- Bea Vongdouangchanh reports on Kevin Page's concerns that the Cons are set to effectively destroy the PBO. And the Star's editorial board slams Stephen Harper's war against transparency and accountability in general:
Stonewalling, foot-dragging and contempt for Parliament pay. At least that’s what the federal government appears to have concluded in the wake of the 2011 election. Toppled two years ago after being found in contempt of Parliament for failing to disclose fiscal information, the Conservatives were nonetheless rewarded in the polls with a majority government — a victory that has served as positive reinforcement for their modus operandi of obfuscation.
Things have only gotten worse. As Kevin Page, Canada’s first parliamentary budget officer, prepares to leave his post later this month, he remains locked in a legal battle with the government — the culmination of a year-long struggle to access details on the specific nature of the deep cuts contained in the last federal budget.
Evidently, the Conservatives are tired of fighting with the PBO. The job description for Page’s replacement, released last Thursday, seems to be a direct rebuke to the outgoing watchdog. The suitable candidate will be “tactful and discreet,” it says, and capable of “achieving consensus.” (Though why an economic analyst whose job is to crunch numbers would ever need to “achieve consensus” is a mystery to us.)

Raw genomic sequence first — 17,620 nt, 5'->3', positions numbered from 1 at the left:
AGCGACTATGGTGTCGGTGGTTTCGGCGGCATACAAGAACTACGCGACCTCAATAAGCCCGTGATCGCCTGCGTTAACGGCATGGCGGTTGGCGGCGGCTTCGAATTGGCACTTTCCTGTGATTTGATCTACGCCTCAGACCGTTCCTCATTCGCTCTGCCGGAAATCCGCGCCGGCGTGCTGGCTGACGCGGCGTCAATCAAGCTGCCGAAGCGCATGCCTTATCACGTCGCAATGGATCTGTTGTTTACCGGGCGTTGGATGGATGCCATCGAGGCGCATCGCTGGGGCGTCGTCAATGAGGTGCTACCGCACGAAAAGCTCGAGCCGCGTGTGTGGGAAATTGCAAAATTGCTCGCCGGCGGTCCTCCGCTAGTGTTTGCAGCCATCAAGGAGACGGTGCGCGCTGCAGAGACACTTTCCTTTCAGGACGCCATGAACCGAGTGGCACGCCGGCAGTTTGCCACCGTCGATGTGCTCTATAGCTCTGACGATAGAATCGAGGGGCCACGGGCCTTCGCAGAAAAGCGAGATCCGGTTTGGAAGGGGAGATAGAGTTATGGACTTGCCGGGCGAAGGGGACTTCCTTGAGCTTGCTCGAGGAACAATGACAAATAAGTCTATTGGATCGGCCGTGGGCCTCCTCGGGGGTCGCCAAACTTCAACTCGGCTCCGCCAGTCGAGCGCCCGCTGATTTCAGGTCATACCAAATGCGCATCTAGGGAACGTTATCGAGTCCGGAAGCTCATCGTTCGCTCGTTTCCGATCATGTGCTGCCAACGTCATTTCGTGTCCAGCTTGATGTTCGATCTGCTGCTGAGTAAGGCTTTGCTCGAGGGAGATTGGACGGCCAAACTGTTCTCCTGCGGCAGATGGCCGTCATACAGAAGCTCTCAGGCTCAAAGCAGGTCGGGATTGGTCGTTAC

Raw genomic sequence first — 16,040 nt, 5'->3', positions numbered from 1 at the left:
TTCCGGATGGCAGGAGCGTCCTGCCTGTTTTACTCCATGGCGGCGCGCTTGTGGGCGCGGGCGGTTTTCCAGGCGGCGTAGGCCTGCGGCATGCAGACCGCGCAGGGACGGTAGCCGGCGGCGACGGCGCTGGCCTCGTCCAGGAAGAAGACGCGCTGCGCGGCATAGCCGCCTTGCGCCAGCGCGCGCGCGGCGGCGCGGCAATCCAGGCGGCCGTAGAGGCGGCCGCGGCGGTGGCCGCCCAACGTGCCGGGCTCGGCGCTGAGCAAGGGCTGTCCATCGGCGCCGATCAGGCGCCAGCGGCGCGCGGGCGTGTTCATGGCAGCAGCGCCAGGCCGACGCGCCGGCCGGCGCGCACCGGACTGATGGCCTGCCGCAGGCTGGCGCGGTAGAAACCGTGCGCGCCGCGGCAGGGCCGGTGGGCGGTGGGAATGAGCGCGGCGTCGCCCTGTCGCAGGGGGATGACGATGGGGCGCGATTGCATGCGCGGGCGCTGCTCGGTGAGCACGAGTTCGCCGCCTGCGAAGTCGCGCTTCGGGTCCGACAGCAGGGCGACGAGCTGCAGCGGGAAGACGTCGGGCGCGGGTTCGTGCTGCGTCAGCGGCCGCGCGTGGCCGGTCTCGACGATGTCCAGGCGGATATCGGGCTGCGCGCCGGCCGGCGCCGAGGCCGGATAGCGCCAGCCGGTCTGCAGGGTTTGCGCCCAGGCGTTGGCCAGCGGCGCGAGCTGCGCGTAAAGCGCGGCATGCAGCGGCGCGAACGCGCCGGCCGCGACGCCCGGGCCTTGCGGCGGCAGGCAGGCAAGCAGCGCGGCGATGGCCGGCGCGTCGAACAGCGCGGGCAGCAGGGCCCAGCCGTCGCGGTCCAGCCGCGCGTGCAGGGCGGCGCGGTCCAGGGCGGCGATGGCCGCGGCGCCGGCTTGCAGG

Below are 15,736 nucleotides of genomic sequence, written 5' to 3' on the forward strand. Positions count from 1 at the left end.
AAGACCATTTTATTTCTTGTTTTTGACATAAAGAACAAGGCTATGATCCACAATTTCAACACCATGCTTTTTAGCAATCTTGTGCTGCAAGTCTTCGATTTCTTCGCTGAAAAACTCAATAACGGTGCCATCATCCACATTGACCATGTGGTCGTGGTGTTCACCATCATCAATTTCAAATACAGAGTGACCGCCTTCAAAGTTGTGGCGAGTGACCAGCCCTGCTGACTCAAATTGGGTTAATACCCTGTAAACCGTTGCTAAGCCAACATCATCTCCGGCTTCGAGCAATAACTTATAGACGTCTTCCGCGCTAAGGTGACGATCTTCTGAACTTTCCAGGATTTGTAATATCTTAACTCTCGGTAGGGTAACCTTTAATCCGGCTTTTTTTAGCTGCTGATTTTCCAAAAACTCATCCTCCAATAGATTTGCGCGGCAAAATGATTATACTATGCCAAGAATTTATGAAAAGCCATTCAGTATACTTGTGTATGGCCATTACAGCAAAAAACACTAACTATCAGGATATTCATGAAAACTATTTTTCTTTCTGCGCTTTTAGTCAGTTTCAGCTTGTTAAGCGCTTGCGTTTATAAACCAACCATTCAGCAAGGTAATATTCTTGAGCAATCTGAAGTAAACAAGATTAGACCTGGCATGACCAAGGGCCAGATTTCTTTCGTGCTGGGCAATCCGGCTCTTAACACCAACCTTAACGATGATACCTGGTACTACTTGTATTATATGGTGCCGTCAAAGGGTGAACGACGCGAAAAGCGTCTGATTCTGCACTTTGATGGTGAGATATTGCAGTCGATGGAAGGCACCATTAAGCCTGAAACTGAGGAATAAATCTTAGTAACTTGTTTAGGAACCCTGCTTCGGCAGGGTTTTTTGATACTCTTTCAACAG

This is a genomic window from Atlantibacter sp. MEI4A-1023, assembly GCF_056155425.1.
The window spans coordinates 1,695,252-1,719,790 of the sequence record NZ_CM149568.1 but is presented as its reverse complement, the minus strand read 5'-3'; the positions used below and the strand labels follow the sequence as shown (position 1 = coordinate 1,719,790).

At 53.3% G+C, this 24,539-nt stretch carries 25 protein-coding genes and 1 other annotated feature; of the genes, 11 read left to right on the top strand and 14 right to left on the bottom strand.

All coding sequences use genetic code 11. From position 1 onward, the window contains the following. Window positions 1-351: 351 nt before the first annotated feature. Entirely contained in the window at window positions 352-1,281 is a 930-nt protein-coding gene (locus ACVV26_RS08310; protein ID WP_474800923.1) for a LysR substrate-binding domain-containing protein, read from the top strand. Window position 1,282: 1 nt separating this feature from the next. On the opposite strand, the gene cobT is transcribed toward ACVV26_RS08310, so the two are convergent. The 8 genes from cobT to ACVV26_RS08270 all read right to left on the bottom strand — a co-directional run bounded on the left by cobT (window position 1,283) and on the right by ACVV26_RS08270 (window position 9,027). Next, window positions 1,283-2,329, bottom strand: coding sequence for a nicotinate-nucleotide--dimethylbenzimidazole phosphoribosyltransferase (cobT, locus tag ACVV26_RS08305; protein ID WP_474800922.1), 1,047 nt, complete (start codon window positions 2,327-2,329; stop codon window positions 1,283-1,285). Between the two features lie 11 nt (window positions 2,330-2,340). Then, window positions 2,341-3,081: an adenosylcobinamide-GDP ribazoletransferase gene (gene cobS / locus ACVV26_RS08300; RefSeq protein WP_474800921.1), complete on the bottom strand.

Until the government starts to show some respect for Parliament and the transparency necessary for good government, we can only wonder what it has to hide.
The compensation issue, which had previously more or less been confined to boardrooms and corporate insiders, was no longer about income clarity and disclosure of packages, perks and products. Instead, the debate shifted to themes of inequity and lack of fairness, spilling into public space, both physical and virtual. In Canada, the disgraceful behaviour of Nortel corporate executives who ran off with inflated bonuses while Nortel pensioners were left to salvage scraps, served as a stark reminder that we too must be mindful.
It’s ironic that Jim Collins’ well-regarded 2001 business book Good to Great concluded: “We found no systematic pattern linking executive compensation to the process of going from good to great... the purpose of a compensation system should not be to get the right behaviours from the wrong people, but to get the right people on the bus in the first place, and to keep them there.”
In other words, are we really sure there’s a link between excessive compensation and higher performance?- Finally, Thomas Walkom highlights how the Cons' obsession with oil exports over all other forms of economic development has made all of Canada vulnerable to the bust cycles inherent in resource economies.